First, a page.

Texas Man Killed by Vape Pen Exploding in His Face

A man who was using a vape pen for the first time died after it exploded in his face and severed his carotid artery. William Brown, 24, from Fort Worth, Texas, was not a smoker, and he had reportedly bought the device under the impression that it would help with his asthma.

He had never used a vape pen before and was using it in his grandmother's car on January 27. After it exploded, he crawled from the car in what is believed to be an attempt to get help before collapsing on the pavement. A passerby called an ambulance and he was taken to hospital, where he died two days later.

His grandmother, Alice Brown, told the Fort Worth Star-Telegram that her grandson, who was an electrician, was about to celebrate his birthday in two weeks.

She said doctors told her that he suffered a stroke inside the car and had bleeding in his brain. The Tarrant County medical examiner's office ruled William Brown's cause of death as penetrating trauma from an exploding vaporizer pen.

“It just hurts so bad. Now he'll never see that birthday. It's a waste of the things he could have accomplished,” she said. “It just all seems so unreal. He was running around doing his thing at 24 and now he's gone.”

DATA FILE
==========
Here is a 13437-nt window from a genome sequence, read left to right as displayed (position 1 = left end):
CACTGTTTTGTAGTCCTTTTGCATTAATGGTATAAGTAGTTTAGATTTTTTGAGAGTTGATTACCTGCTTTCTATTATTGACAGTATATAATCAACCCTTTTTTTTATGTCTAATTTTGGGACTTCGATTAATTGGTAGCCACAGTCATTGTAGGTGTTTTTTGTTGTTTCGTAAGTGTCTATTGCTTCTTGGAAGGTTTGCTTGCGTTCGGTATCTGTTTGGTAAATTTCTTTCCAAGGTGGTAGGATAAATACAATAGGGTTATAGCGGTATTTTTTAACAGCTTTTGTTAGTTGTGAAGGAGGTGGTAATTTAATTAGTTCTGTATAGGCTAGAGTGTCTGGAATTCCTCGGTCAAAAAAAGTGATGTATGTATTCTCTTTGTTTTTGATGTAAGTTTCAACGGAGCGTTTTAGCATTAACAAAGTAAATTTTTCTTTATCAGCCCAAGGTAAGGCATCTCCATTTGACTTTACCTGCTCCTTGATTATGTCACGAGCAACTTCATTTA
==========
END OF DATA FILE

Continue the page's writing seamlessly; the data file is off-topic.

Alice retrieved the vape pen from the car, which had been covered in her grandson's blood. She said she hoped that the pieces of the destroyed vape pen would provide the information needed to stop someone else from suffering the same fate.

It is reportedly the second fatality in the U.S. from an exploding e-cigarette. Florida man Tallmadge D'Elia died at his home when his device exploded and projected fragments into his skull last May. He was said to have suffered burns over 80% of his body.

A study by George Mason University, published in the journal Tobacco Control, found that "From 2015 to 2017, there were an estimated 2035 e-cigarette explosion and burn injuries presenting to US hospital emergency departments." The New York Legal Examiner reported that the true number is likely to be higher because not all injured people would go to hospital.

Mark Gardiner, from Britain's Chartered Trading Standards Institute, said there can be a risk if users experiment with different batteries and e-liquids and when people build their own systems, they can generate a lot of heat and then explode.

"That said, even an unmodified product can go wrong, as can any product containing a lithium-ion battery. And if a battery fails and explodes then obviously it's an extra hazard if it's in your mouth," he told the BBC.